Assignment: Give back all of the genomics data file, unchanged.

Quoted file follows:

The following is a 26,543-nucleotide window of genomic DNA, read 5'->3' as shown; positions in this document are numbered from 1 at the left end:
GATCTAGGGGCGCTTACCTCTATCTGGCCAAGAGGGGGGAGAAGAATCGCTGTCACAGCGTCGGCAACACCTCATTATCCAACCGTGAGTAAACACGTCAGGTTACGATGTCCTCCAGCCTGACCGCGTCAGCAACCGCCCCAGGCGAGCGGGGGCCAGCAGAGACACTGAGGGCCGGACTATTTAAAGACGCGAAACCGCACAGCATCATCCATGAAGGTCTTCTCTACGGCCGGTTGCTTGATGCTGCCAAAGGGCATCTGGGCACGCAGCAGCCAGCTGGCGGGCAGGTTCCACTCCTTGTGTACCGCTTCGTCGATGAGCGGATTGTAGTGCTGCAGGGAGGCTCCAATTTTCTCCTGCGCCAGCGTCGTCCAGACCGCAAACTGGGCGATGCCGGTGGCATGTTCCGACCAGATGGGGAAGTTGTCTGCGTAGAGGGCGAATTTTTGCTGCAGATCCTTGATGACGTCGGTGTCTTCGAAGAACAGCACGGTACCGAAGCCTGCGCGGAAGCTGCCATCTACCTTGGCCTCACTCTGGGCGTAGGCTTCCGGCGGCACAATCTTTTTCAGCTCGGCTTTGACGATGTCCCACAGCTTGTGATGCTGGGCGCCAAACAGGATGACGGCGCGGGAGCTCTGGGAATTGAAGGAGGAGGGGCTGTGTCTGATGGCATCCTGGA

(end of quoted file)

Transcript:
The following is a 26,543-nucleotide window of genomic DNA, read 5'->3' as shown; positions in this document are numbered from 1 at the left end:
GATCTAGGGGCGCTTACCTCTATCTGGCCAAGAGGGGGGAGAAGAATCGCTGTCACAGCGTCGGCAACACCTCATTATCCAACCGTGAGTAAACACGTCAGGTTACGATGTCCTCCAGCCTGACCGCGTCAGCAACCGCCCCAGGCGAGCGGGGGCCAGCAGAGACACTGAGGGCCGGACTATTTAAAGACGCGAAACCGCACAGCATCATCCATGAAGGTCTTCTCTACGGCCGGTTGCTTGATGCTGCCAAAGGGCATCTGGGCACGCAGCAGCCAGCTGGCGGGCAGGTTCCACTCCTTGTGTACCGCTTCGTCGATGAGCGGATTGTAGTGCTGCAGGGAGGCTCCAATTTTCTCCTGCGCCAGCGTCGTCCAGACCGCAAACTGGGCGATGCCGGTGGCATGTTCCGACCAGATGGGGAAGTTGTCTGCGTAGAGGGCGAATTTTTGCTGCAGATCCTTGATGACGTCGGTGTCTTCGAAGAACAGCACGGTACCGAAGCCTGCGCGGAAGCTGCCATCTACCTTGGCCTCACTCTGGGCGTAGGCTTCCGGCGGCACAATCTTTTTCAGCTCGGCTTTGACGATGTCCCACAGCTTGTGATGCTGGGCGCCAAACAGGATGACGGCGCGGGAGCTCTGGGAATTGAAGGAGGAGGGGCTGTGTCTGATGGCATCCTGGA